At hand to be able to communicate the real and be

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at hand to be able to communicate the ‘real’ and be true to our own selves. The language of “Piano Lessons” is exceptional in the ease with which it narrates events, the difficulty of even imagining that which is inconceivable: such as taking a piano for walks, why this ordinary piece of furniture “farts” and is spoken of as an “old man,” the elephant goad being used “in quite such a/ manner,” etc. We are astounded, outraged, or feel terribly betrayed further when the poem endswith the girl’s mother just saying: “…well, this was really not/ quite expected, but past the initial shock/ one learns to expect what has already happened.” Really? Is this true of language generally,or of theexceptional language of Edson’s narrative? What, indeed, are our expectations of language— that it will give us only that which we might reasonably expect; or that it would giveus only that which we could easily comprehend; that language will allow us to reconsider what it could do otherwise than supply us the K. Narayana Chandran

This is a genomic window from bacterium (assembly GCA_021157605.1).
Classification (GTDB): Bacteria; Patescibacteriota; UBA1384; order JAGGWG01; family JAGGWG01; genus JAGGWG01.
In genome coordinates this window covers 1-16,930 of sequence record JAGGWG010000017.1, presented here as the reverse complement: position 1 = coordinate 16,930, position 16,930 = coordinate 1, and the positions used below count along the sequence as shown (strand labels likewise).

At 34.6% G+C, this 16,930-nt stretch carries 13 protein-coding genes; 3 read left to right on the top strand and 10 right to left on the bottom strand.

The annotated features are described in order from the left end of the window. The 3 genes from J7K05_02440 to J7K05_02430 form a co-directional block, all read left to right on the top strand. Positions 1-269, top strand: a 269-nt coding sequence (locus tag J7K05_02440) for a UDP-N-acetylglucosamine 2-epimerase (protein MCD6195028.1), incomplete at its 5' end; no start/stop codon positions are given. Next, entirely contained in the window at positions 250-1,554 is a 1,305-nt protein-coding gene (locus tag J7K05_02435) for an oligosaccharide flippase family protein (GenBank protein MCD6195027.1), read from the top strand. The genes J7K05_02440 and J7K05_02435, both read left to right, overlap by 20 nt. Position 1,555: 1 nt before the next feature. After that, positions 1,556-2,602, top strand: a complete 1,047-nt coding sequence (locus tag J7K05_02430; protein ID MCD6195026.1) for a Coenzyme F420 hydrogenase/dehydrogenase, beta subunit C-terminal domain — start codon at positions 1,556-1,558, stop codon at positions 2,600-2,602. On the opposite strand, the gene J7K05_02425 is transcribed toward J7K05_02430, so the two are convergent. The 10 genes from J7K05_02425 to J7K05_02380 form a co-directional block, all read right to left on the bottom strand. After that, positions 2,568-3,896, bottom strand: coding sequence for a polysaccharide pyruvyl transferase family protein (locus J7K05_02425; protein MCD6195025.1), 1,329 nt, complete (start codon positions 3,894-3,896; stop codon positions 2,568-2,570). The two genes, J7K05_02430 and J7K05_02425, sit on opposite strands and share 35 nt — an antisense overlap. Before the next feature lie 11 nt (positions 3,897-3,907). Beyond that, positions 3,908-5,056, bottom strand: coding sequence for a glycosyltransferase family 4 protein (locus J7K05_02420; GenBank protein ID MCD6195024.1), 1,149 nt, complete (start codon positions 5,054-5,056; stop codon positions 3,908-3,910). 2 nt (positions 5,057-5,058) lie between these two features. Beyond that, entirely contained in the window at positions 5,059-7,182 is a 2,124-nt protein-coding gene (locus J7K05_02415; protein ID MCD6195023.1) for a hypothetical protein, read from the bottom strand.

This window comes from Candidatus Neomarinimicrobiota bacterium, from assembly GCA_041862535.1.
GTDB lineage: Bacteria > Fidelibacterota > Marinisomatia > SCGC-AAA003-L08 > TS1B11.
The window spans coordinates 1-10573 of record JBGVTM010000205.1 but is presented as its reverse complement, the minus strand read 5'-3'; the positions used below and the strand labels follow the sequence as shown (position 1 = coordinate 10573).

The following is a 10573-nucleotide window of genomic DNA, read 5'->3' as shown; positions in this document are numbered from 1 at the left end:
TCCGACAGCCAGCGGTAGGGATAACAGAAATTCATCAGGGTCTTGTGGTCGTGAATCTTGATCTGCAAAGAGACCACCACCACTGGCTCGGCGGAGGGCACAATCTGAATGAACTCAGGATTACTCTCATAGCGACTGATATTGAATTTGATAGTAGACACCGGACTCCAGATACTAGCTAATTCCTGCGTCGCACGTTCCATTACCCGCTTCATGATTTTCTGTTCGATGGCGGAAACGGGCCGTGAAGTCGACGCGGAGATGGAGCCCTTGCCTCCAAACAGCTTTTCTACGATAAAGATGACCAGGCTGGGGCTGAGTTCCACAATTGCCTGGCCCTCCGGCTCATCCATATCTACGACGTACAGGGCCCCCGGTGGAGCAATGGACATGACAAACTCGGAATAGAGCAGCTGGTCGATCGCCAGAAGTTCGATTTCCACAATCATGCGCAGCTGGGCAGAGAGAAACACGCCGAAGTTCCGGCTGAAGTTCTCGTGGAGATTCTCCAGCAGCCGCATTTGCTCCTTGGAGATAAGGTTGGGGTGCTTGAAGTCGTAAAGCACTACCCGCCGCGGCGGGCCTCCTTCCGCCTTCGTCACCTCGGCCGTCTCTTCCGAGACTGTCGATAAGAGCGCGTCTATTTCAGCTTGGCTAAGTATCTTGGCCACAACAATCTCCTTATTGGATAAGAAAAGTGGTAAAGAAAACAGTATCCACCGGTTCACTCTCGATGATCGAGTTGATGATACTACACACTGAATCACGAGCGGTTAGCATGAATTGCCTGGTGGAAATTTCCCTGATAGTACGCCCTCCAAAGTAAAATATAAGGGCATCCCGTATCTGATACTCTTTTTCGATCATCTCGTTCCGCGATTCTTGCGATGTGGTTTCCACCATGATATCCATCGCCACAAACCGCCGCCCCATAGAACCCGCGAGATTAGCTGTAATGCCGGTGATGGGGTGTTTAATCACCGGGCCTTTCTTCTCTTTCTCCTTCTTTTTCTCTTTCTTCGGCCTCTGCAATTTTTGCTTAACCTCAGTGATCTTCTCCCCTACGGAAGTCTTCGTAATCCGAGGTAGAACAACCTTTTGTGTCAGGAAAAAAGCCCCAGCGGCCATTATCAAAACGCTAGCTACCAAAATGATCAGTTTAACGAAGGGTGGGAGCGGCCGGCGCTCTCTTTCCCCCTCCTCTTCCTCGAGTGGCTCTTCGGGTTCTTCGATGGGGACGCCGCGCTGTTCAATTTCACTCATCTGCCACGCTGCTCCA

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11 predictable or comprehensible? How much of reality, in thename of realism, could we bear? Would authentically realized fictional worlds demand authentically realizable language to match them? Further reflections on the topic of language seemquite implied in the phrase, “past the initial shock.” Learning one’s language actually means progressively getting past the initial shock, onto other minor and major shocks, one after another. We grow with language, much as our language grows with individual learners, and successive generations in whose lives it lives. It is debatable though whether we grow up ever, or what role, if anything, one’s language plays in this process. Other interesting questions follow. We have not yet come past Moore’s “imaginary gardens with real toads in them.” That we have been negotiating (initially unawares) two incommensurable worlds in “Piano Lessons” becomes evident when our usual certainties of the word and the world are belied. We notice, for example, that this “girl who was learning to play a piano” has slowly begun to make a play for it/him, and that the piano has begun to play around with her. And what splendid lessons! Her parents observe all this but we are not sure that they are only mildly embarrassed or simply wonderstruck. Another question that engaged my class was the nature of this narrative. While Moore told stories allusively, Edson tells a story directly. But, again, we are not too sure that this is not quite a parable; it might well be a short commentary on the motives and methods of story-telling, or a bid to answer: What makes us homo narrans ? One of the motives clearly discernible here is the mutuality of ‘being-in-a-world’ and ‘a-world-in-a-being’ afforded by narratives generally. Put in simple terms, human beings are stories variously told and made by the world to which they belong. My life therefore is a story (crisscrossing several others) I want to make, andmake it cohere, more than anybody else.
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